In particular, such trials may fail to detect adverse effects of the new products to be hyped. The trials often enroll only small numbers of patients, decreasing the likelihood of finding rare but serious problems. Often patients who have any health problems other than the disease of interest are excluded from trials, decreasing the likelihood of detecting adverse events that might affect patients with multiple morbidities or on other treatments. Trials may fail to follow patients long-term, so they may fail to detect adverse effects that appear only after prolonged therapy. These sorts of problems certainly afflicted the very few real clinical trials of sofosbuvir, and other new antiviral drugs for hepatitis C.
So it should not have been surprising that sofosbuvir has now been found to produce two kinds of severe adverse events that were undetected, or at least undisclosed when it was launched. The second kind of adverse event was just announced, and also seems to occur after administration of other new anti-hepatitis C drugs.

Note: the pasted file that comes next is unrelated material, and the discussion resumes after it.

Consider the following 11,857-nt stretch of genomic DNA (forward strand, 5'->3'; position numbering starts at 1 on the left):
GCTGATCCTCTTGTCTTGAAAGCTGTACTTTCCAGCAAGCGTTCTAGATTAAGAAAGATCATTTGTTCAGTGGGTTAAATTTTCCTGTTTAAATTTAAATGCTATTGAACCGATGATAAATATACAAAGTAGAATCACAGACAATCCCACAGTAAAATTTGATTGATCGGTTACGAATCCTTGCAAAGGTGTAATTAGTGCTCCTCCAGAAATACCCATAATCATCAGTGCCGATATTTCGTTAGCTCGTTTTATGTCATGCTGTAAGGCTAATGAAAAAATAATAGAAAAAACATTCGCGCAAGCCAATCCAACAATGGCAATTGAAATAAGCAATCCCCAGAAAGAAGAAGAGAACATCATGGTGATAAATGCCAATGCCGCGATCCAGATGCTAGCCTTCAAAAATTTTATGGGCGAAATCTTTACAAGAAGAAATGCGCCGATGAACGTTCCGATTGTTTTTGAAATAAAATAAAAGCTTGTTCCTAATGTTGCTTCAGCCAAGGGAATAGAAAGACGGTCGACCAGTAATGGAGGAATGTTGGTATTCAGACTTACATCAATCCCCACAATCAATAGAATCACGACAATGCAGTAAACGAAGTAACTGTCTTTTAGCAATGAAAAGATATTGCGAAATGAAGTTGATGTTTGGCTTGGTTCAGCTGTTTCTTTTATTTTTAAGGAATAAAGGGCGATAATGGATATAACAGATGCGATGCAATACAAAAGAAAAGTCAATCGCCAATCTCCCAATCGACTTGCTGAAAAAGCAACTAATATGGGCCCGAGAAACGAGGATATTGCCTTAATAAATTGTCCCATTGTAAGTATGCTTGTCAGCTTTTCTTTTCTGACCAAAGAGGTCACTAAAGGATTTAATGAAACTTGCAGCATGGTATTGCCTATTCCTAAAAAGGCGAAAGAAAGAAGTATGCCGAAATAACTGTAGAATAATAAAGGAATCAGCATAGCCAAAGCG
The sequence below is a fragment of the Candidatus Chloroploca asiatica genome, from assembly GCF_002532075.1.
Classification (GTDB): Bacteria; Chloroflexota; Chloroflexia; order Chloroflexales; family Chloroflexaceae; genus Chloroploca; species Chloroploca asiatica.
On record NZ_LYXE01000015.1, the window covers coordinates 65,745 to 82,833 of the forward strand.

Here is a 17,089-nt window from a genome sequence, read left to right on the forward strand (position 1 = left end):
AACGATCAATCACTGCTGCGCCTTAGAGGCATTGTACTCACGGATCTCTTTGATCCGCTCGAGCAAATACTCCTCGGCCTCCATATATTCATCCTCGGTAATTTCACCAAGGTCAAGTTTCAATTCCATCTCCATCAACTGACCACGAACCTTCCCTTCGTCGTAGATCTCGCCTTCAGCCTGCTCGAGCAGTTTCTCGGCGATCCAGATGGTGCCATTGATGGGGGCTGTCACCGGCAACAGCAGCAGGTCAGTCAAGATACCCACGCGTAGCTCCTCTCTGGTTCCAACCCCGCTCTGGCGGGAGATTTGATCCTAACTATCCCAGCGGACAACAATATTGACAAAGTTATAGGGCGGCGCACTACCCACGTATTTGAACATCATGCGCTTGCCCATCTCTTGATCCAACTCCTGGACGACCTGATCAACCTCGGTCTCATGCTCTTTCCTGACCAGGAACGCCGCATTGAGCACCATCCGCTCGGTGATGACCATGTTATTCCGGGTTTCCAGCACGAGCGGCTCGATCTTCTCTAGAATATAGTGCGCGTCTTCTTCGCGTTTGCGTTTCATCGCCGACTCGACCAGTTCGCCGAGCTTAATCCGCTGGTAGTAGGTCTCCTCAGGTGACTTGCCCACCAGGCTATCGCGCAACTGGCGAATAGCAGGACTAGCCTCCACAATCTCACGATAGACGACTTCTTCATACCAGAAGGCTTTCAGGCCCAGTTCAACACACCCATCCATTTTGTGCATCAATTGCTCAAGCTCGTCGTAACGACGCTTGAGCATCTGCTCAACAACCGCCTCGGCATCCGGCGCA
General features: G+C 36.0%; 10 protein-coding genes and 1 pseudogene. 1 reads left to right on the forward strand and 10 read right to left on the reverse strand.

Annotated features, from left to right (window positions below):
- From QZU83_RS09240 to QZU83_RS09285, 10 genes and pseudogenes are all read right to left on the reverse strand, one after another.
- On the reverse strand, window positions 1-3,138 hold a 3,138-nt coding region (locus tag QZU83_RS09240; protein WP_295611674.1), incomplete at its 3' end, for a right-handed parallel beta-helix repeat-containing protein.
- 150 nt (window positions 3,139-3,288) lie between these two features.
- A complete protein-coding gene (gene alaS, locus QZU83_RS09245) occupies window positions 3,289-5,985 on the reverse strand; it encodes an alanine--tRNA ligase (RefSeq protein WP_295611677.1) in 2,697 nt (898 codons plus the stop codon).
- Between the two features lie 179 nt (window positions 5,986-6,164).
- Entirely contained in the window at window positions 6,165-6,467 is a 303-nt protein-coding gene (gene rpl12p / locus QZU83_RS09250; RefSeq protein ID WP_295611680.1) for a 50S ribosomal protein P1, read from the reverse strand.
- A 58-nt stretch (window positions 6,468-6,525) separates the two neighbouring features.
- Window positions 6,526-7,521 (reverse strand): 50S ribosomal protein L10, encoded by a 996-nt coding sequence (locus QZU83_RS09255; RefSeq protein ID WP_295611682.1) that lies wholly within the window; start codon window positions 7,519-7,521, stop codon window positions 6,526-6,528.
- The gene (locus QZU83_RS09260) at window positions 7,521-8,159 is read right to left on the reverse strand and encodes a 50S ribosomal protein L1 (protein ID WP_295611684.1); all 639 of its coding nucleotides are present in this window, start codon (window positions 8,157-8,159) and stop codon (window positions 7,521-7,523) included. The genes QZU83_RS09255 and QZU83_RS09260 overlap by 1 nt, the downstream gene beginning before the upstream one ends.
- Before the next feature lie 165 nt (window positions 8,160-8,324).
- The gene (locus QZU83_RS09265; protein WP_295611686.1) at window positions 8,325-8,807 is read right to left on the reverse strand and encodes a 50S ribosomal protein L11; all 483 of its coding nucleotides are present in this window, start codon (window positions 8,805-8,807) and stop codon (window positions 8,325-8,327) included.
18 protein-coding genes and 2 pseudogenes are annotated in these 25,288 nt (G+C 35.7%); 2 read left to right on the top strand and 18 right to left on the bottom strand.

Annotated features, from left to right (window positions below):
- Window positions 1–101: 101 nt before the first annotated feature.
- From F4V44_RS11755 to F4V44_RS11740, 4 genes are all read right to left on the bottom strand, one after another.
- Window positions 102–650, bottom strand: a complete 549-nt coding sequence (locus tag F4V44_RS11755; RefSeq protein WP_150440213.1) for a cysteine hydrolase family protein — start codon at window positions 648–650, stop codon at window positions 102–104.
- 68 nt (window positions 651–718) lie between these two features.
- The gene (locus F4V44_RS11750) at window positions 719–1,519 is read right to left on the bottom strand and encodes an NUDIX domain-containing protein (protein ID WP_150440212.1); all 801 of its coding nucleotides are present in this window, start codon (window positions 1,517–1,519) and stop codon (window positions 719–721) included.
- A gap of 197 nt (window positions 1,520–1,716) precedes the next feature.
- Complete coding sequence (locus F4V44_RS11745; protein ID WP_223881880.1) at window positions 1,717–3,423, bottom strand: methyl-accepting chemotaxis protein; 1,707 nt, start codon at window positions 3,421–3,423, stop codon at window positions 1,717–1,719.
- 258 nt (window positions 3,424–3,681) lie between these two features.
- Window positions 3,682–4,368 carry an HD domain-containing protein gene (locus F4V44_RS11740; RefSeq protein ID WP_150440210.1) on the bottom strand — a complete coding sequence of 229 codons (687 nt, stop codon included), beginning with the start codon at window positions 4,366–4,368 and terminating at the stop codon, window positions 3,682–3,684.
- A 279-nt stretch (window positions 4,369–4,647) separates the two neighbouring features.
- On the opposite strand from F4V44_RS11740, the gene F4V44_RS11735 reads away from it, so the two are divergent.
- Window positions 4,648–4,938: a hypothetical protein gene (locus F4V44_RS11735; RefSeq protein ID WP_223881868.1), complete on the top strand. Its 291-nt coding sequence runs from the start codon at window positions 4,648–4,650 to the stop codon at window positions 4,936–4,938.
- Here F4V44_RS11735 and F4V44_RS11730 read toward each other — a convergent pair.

Severe Heart Rhythm Abnormalities
In March, 2015, as discussed by Dr John Mandrola in Medscape,
As reported by heartwire , the US FDA recently announced a change in labeling for the hepatitis-C antivirals ledipasvir/sofosbuvir (Harvoni, Gilead Sciences) and sofosbuvir (Sovaldi, Gilead Sciences) after their manufacturers reported bradycardia, pacemaker intervention, and even death in patients who took the medications along with amiodarone. Notably, six of these nine cases occurred within 24 hours of sofosbuvir dosing.